But they are all upstaged by Jennifer Lopez's left nipple. After all the attention lavished on her other famous assets, the nip seemed determined to also have its day in the sun. If only it could bust through the cloth constraining it. Throughout the film, it kept poking up at weird moments. At first I found it distracting, but after a while, I grew accustomed to it hogging the screen. Like the perky little third face of Eve. When you find yourself watching a nipple more than anything else on the screen you know you've got trouble.

Twist and shout

I felt sorry for all the little old ladies sitting in the audience, who had perhaps come to the film thinking that they might get some Fred and Ginger juice; something sweet and uplifting. Instead, they got spoon fed, not even sugar, but something more noxious, like Aspartane. There's lots of swelling strings and pretty things but the sheer joy of shaking your can is missing.

What's worse, the film presents some pretty tired notions about the politics of dancing.

In most dance films, there is the idea that the lowers classes are keeping it real, they're in touch with their animal nature. They can dance and other stuff related to dancing. You can see it reflected in every film where the stilted white upper class must learn heat from the poor but passionate as a way to establish street cred. In Save the Last Dance, Julia Stiles is all balletic but she moves like Robbie the Robot. It's not until she gets down to some Ice-Cube in da club that she seems to grow hips and a spine. Folk dance may have been something that the peasants did to take their minds off the black death and the fact that the cow died and the crops failed, and it still has that taint of something the lower classes do to forget their misery. Like sex, which it is often, albiet rightly, related to.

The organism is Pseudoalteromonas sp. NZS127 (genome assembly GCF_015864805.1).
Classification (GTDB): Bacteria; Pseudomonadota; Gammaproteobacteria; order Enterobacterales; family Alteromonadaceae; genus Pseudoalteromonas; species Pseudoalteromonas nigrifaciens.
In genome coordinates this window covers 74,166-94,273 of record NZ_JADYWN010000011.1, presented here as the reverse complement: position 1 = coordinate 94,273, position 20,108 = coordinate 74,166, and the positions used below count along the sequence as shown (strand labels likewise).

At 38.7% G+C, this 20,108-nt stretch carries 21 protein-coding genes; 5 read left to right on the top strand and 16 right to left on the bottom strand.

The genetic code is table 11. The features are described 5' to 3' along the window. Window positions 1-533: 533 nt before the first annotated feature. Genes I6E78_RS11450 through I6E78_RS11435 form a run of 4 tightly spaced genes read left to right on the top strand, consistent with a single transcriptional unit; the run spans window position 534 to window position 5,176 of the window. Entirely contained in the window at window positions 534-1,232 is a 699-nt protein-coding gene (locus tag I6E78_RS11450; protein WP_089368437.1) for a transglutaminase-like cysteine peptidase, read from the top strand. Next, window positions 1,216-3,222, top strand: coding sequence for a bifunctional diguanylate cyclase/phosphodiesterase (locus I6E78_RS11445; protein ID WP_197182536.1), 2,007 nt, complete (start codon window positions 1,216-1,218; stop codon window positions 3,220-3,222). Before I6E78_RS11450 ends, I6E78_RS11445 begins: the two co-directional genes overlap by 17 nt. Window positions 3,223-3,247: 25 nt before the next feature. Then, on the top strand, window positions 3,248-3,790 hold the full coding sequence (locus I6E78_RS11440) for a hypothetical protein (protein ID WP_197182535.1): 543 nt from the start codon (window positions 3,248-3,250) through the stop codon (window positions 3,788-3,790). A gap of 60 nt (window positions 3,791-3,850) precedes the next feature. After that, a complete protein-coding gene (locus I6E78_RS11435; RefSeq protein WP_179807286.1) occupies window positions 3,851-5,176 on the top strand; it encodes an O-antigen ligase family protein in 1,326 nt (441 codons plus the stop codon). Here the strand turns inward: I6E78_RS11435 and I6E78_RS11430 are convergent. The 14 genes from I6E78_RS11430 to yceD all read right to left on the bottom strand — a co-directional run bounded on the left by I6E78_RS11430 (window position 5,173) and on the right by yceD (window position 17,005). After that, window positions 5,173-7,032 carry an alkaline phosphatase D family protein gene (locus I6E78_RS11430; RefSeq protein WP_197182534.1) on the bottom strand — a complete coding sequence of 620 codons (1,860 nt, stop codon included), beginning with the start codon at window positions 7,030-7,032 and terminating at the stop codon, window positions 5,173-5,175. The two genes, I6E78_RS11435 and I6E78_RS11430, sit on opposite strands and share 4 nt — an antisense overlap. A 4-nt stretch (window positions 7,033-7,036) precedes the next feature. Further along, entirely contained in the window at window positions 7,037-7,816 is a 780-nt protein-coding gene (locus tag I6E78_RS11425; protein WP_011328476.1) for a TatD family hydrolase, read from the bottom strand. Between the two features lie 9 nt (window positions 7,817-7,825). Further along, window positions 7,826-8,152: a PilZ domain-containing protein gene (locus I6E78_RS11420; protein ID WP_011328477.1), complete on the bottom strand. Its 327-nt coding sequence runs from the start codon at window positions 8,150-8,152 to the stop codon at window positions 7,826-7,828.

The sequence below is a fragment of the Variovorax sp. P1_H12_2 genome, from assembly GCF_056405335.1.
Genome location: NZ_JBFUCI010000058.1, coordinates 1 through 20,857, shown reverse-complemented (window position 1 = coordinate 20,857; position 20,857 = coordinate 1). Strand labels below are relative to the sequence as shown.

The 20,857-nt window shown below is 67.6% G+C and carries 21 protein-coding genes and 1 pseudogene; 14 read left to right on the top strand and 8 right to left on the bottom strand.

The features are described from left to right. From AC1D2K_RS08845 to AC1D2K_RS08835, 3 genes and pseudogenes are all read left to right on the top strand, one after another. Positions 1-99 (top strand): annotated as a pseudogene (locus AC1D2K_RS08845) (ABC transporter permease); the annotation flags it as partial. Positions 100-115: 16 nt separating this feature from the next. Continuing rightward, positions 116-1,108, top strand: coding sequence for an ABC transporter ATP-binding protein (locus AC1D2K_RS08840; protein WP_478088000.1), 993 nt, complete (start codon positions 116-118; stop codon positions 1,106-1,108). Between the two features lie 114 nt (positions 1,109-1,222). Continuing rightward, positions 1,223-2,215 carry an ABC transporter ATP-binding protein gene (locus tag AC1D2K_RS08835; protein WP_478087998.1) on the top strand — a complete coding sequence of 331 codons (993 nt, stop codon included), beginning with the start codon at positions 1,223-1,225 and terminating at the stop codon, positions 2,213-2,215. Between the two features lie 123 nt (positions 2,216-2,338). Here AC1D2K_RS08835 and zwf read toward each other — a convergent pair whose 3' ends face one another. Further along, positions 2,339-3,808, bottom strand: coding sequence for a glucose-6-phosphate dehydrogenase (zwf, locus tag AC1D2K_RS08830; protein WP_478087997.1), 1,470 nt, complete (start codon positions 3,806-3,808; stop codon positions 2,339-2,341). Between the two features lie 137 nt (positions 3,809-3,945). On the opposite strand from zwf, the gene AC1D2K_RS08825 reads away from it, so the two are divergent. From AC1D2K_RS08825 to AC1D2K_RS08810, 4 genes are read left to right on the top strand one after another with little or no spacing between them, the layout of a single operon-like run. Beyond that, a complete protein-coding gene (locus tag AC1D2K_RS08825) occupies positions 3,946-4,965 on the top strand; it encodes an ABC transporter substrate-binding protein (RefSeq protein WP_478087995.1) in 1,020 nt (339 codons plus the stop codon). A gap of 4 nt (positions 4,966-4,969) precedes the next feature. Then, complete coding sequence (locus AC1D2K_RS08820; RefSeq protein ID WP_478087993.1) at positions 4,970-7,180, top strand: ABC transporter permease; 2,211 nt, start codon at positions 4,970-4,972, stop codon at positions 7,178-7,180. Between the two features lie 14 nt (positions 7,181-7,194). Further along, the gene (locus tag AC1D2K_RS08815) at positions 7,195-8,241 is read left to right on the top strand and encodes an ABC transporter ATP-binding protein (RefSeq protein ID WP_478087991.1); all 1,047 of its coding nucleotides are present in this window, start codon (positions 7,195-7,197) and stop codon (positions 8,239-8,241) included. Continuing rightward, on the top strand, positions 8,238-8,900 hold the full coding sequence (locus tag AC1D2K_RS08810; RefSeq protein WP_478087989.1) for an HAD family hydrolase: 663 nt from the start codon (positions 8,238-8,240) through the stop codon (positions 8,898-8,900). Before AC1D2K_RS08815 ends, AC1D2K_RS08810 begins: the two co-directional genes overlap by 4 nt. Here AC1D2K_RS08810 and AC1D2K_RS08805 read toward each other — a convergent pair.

Rumba, salsa, tango they all started with the poor and the dispossessed, gypsies, slaves and other assorted raggedy folk, and were passionately performed for entertainment in the ghetto and the barrio long before they ever made their way to centre stage. According to The History of Dance, Rumba evolved out of the dance forms of black slaves imported from Africa and is "essentially a sex pantomime danced extremely fast with exaggerated hip movements and with a sensually aggressive attitude on the part of the man and a defensive attitude on the part of the woman."

Assume the position

In Flashdance and Center Stage, it goes the other way, the poor can leap class lines through sheer ability. It's a conduit between social strata. Ballet with its anorexia and giant penis buns is still haute culture whereas, hip hop is not. In Honey Jessica Alba must choose whether to follow her heart or take her pants off. It is a choice between passion and social position. Speaking of positions, sooner or later, hopefully sooner, it always comes down to sex. Even in the days of Fred and Ginger. In Flying Down to Reno, the pair watch some sexy Brazilians dancing head to head, doing the Carioca, and had this to say:

Ginger: "What's this business with the forehead?"

Fred: "Mental telepathy."

Ginger: "I can tell what they're thinking about from here."

Since dance films often seems to be about 'uptight white' finding their inner funk through the freedom of shaking their groove thang, first they need someone other to bring in da funk. In Dirty Dancing it is white trash Patty Swayze. Sure, he's dumb as a rock, but oowee baby, his pelvis speaks a language all its own. In Dirty Dancing: Havana Nights, it's that sexy little cabana boy from Cuba, shaking up the Protestant princess. In Footloose, it's the fornicating Bacon don't you know. In Shall We Dance the carnal in a can is supplied by Lopez, who is all boobies and lip gloss and backside, just waiting to set whitey free with a little horizontal mambo. Even the title, with its echoes of The King and I, in which Deborah Kerr has the hots for the shiny dome of Yul Brynner, who pretty much resembled a glowering penis in silk, recalls the idea that dance equals sex. "It's the vertical expression of a horizontal wish," says Ms. Lopez, so just do it already. But of course, Gere and Lopez never do, although there is one scene where they both get sweaty and pant at lot, but their pants stay on. Even nippie doesn't get much play. Sigh...

Escapism doesn't come easy in Shall We Dance but neither does anyone else.

Dorothy Woodend reviews film on Fridays for The Tyee.
 [Tyee]